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Reviews
STAR RATINGS EXPLAINED
Unmissable 5 Stars
Excellent 4 Stars
Good 3 Stars
Poor 2 Stars
Tragic 1 Star

FILM DETAILS
Certificate
PG
Cast
Sean Penn
Jay Adams
Tony Alva
Jim Muir.
Directors
Stacy Peralta.
Screenwriters
Stacy Peralta
Craig Stecyk.
Running Time
90 minutes

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Dogtown and Z Boys
Superb documentary tracing the development of skateboarding


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Plot
In run-down Dogtown, the Zephyr Team skate empty swimming pools after the surf blows out. This documentary traces the development of skateboarding from the early '70s through to the fame, fortune and eventual fall of some of the team's teenage members.


Review
There are those who believe that documentary's place is on the small screen. Dogtown And Z Boys effortlessly proves them wrong – factual movies can be as exciting, slick and accessible as any other species of celluloid.

Stacy Peralta's film is an exuberant, nostalgic paean to a time, place and a lifestyle. A founding member of the Zephyr Team (Z Boys), Peralta traces the history of the skateboard from its early years as a stalled '60s fad, through to his friends' reinvention of it as an extreme sport with marketing deals and corporate sponsorship. Quite a trip for an activity that only began when the inventive beach-bums found themselves with nothing to do when the surf blew out mid-morning.

There's an engaging rebelliousness to the use of California's infrastructure – the towering waves of playground asphalt and the empty swimming pools of the vacationing middle classes – for a purely hedonistic kick. Peralta matches that kinetic creativity with dynamic, imaginative use of his archival material.

His camera hurtles across the still images, while Sean Penn's deadpan narration, complete with coughs and splutters, is perfectly pitched. It's hardly an unbiased film – it concludes with a sell-out to corporate America and the gentrification of Dogtown's once seedy beachfront. But who doesn't re-edit their own history?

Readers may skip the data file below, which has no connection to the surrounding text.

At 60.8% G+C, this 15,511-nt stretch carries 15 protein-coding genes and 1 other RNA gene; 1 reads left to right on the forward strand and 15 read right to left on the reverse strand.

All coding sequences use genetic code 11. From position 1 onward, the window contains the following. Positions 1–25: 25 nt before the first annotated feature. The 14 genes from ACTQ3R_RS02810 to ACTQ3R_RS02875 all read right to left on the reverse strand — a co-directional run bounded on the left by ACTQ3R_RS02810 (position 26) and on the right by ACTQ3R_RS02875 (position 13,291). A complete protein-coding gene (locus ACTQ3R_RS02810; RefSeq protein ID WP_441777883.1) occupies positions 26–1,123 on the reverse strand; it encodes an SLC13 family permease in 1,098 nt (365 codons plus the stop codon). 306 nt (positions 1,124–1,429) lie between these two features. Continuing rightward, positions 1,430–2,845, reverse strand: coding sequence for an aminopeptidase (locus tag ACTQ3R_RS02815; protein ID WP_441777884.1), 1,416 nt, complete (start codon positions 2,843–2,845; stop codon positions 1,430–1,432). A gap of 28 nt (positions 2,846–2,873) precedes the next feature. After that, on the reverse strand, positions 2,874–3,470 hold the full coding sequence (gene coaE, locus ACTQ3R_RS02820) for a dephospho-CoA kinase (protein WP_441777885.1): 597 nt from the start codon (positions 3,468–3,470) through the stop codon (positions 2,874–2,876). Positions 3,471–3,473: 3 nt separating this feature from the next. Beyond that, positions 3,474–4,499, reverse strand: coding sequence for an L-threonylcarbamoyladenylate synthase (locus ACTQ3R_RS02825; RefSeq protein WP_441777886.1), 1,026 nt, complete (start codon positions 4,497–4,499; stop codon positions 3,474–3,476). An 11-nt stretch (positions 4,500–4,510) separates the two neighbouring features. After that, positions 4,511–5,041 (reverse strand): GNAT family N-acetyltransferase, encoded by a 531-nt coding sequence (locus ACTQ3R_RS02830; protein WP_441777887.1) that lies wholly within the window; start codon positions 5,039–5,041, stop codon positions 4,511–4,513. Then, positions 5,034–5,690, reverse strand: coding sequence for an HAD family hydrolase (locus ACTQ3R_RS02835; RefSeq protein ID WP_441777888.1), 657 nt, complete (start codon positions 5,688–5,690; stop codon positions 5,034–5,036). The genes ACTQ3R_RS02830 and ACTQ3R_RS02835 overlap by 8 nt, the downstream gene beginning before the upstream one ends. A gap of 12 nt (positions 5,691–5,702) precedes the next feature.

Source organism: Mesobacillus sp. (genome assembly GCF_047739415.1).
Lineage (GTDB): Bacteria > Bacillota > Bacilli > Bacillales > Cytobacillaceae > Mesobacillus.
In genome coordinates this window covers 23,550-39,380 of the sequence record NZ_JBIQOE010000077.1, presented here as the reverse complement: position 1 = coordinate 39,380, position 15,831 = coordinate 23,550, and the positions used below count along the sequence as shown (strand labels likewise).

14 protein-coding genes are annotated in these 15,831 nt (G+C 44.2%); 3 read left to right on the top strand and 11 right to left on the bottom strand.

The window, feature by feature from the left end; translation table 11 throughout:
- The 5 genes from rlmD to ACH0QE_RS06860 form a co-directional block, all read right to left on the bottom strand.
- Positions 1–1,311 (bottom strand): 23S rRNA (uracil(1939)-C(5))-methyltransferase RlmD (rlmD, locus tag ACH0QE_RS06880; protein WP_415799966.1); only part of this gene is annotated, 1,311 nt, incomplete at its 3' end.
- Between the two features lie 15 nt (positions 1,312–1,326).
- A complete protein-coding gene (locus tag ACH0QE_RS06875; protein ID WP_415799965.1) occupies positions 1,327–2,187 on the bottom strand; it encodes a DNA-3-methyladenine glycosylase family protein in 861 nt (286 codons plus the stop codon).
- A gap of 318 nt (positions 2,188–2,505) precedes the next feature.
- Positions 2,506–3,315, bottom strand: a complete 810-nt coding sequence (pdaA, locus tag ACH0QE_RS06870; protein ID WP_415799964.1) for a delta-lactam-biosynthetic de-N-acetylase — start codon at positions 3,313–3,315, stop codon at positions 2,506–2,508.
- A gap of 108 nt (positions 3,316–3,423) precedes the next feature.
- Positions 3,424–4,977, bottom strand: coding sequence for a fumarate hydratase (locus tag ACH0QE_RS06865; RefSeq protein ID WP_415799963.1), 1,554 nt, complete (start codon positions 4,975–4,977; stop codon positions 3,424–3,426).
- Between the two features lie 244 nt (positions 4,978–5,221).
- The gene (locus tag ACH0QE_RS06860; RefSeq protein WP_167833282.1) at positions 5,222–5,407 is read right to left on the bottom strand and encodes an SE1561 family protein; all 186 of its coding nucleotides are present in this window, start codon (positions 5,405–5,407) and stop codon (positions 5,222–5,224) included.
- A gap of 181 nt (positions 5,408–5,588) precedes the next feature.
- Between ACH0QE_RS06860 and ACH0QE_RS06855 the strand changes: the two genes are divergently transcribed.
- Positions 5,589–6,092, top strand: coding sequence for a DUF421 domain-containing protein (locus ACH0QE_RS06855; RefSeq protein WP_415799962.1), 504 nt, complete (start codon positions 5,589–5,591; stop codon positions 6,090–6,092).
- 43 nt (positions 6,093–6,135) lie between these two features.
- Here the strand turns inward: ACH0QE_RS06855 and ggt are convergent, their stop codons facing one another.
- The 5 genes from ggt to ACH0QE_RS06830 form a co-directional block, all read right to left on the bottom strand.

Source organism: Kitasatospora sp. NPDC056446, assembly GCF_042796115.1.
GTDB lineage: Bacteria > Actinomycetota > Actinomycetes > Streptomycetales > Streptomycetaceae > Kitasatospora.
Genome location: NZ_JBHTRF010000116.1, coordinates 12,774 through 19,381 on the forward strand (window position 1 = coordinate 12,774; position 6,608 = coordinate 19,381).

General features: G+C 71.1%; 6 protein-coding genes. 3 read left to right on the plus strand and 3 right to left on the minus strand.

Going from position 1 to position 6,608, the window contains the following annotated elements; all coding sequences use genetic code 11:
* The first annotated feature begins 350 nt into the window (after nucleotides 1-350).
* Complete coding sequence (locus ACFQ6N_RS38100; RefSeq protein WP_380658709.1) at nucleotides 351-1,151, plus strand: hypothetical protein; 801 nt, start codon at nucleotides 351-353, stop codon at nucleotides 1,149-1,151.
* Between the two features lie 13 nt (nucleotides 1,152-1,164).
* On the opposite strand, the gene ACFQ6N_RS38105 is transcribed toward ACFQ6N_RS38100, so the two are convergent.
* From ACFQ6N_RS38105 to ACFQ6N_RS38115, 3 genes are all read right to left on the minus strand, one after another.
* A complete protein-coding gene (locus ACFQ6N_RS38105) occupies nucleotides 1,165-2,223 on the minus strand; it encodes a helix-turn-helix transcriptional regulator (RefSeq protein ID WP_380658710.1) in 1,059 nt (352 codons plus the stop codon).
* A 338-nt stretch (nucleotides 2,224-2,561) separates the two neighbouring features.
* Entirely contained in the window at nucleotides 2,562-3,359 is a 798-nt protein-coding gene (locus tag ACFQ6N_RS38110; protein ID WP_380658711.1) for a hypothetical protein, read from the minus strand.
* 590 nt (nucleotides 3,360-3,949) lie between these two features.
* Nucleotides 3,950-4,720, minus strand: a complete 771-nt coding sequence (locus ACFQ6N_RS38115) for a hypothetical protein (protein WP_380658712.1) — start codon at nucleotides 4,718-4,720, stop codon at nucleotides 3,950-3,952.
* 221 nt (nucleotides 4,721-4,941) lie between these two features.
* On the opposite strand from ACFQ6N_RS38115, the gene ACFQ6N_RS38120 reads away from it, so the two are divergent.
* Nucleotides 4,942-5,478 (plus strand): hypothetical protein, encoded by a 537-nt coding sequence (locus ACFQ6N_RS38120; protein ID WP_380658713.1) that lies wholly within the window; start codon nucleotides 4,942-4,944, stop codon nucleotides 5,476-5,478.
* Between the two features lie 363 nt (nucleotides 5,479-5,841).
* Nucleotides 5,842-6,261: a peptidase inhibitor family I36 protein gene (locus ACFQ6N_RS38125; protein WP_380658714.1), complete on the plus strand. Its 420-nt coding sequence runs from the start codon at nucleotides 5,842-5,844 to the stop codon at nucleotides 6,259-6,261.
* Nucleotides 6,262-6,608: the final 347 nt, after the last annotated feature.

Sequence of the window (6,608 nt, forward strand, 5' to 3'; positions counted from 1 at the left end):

What comes across most poignantly in Peralto's minor masterpiece is the sheer joy of being a member of the coolest gang on the beach, as remembered – and embellished – by a generation of fortysomethings for whom, you suspect, life has never been anywhere nearly as good. A genuine must-see.


Verdict
Fantastic. Seventies nostalgists will have a field-day and the rest of us can marvel at a set of kids who were so cool they literally flew. Quite possibly the best documentary about youth and sport since Hoop Dreams.


Reviewed by Adam Smith

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Your Reviews

Average user rating for Dogtown and Z Boys
Empire Star Rating

RE: Cool but....

Seen this recently. An expertly put together documentary, full of verve and excitement, even when it's just photos on screen. Even if you don't like skateboarding, the film captures how brilliant it must have been for these kids to be in the coolest gang in town. Seeing them as grown ups, one gets the impression they were never as cool again. ... More

Posted by MOTH at 09:11, 11 August 2006 | Report This Post


Cool but....

I watched Riding Giants first and after seeing those BIG wave surfers skateboarding, cool as it is, comes off as second best. I have watched enough bits of extreme sports TV to be impressed by those half pipe skating dudes flying throught the air with their boards glued to their trainers. Thus, this doc' didn't grab me for the first half while the kids emulate the surf moves on dry land. It's not until they begin to leave the ground behind with the help of "borrowed" swimming pools th... More

Empire User Rating

Posted by giddig at 23:16, 10 August 2006 | Report This Post



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